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Caesarean Section Compensation Claims
Caesarean sections, also known as a C-section, are common procedures for helping with the delivery of a baby, and are generally very safe for the mother and child. However, mistakes can happen, which can have devastating consequences.
If the medical professional responsible for carrying out a caesarean behaves negligently, resulting in an injury to the mother or her child, it may be possible to make a claim for compensation.
The medical negligence team at JMW has helped many mothers and children who have suffered unnecessarily during a C-section. Most of the injuries we have handled cases on are due to delays in caesareans being carried out, harming either the child or mother, or both.
To speak to the expert solicitors at JMW about a caesarean section compensation claim, call us on 0345 872 6666, or fill in our online enquiry form and we will contact you. We are able to take on cases on a no win, no fee basis.
How JMW Can Help
Our solicitors are experts at dealing with caesarean section claims and have an excellent success rate when it comes to delivering compensation for clients who have been affected by clinical negligence. The team is viewed as one of the finest in this specialist area and has been able to secure large compensation settlements for many parents across the UK.
Members of our clinical negligence team are on the Action against Medical accidents (AvMA) solicitors panel, as well as the Law Society’s specialist panel of medical negligence solicitors.
Reasons for Making a Caesarean Section Claim
There are a number of ways that medical staff overseeing a C-section can fail in their duty to keep the mother and baby from harm. Common causes of injury to both the mother and child include:
- A delayed decision to perform a caesarean or failure to take action at all, resulting in an injury to the mother or child
- A post-surgery infection contracted by the mother or child, which medical staff fail to diagnose and treat appropriately
- Surgical errors during the procedure that injures the mother or baby
C-Section Errors Resulting in Injury to the Mother
Mothers may develop external infections following a C-section. Although it is normal for the scar to feel itchy as nerve endings heal, this may also be a sign of the beginnings of an infection. If the scar feels raw and tender, is expelling pus or has become red, swollen and painful, the medical professionals responsible for your care should administer antibiotics to counteract the illness.
Generally, once the mother has been given medication for the infection, it should clear up without any further problems.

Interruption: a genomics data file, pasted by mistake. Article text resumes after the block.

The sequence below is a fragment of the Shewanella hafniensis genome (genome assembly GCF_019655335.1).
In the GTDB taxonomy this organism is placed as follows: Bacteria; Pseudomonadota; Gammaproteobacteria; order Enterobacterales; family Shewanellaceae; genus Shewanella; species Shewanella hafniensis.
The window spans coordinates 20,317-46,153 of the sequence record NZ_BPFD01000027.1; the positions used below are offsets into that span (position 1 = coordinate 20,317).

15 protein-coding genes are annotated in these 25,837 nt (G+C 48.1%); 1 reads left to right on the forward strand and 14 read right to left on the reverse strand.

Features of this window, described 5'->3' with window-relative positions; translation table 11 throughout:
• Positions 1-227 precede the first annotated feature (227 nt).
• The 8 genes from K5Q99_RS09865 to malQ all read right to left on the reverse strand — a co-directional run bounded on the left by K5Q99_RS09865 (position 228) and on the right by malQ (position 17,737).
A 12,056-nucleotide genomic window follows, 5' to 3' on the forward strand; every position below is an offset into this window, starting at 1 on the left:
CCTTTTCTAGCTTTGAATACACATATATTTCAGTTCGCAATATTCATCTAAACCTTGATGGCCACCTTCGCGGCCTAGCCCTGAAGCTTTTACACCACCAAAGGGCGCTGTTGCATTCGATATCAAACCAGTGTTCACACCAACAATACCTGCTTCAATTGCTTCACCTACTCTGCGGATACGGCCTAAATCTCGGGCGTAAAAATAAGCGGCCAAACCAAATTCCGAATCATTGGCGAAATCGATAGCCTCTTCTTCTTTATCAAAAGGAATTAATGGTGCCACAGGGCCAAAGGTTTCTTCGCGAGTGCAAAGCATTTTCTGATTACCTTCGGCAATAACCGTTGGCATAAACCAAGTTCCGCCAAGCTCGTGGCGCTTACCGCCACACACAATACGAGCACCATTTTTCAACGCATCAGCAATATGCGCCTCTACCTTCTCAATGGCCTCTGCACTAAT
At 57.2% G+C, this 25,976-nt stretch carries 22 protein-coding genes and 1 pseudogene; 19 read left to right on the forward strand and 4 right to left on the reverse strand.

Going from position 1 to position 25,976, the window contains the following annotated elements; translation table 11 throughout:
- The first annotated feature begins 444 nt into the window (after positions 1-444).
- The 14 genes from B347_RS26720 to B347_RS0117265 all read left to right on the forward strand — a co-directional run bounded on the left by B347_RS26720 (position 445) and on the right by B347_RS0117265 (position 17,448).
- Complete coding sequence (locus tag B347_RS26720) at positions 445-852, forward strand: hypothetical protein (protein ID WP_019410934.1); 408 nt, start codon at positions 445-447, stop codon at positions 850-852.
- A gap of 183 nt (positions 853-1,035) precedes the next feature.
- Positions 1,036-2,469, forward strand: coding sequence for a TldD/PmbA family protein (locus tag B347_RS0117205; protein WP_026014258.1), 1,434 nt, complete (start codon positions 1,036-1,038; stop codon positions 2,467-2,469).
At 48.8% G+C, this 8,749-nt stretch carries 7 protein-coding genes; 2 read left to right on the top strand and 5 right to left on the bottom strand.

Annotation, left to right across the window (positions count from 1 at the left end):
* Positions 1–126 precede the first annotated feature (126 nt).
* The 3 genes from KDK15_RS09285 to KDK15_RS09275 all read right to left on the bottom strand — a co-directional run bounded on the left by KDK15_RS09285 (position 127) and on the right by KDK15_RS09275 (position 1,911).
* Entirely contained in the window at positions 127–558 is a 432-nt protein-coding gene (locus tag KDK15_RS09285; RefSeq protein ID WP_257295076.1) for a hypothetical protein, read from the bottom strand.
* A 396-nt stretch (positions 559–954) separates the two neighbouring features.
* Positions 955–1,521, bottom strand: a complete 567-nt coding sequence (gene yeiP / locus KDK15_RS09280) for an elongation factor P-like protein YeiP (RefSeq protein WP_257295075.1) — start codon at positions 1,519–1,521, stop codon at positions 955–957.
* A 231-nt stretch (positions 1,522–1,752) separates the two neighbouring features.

While external infections are relatively easy to cure and do not usually put a new mother’s life in danger, internal infections pose much more of a health risk. If the wound has started to smell bad, has become progressively more swollen, red and painful to touch, or the abdomen feels harder than usual, this is a sign of an internal infection.
Other common causes of injury to the mother during a C-section include:
- Insufficient stitching that results in scarring or an infection
- Excessive bleeding due to an error during surgery
- Blood clotting causing a blockage of blood from the heart to the lungs
- Damage to the bladder or the kidneys that will require corrective surgery
Regardless of how you have been injured during a C-section, if the incident was caused by the negligence of a medical professional responsible for the birth of your baby, you may be entitled to make a claim for compensation.
C-Section Errors Resulting in Injury to the Baby
Your child may experience the following if the medical staff responsible for performing the caesarean are negligent:
- Cuts to the baby’s skin when the womb is opened that could cause harm or bleeding
- Breathing difficulties, particularly with babies delivered before 39 weeks
What happens during a caesarean?
The surgery involves making an incision either across or down the stomach, below the bikini line, to provide a gap for the baby to be delivered. Once the baby is delivered, you should receive an injection of the hormone oxytocin, which encourages the womb to contract, reducing the amount of blood you may lose.
The womb and stomach should be closed using dissolvable stitches. Medical staples can also be used but must be removed after a few days.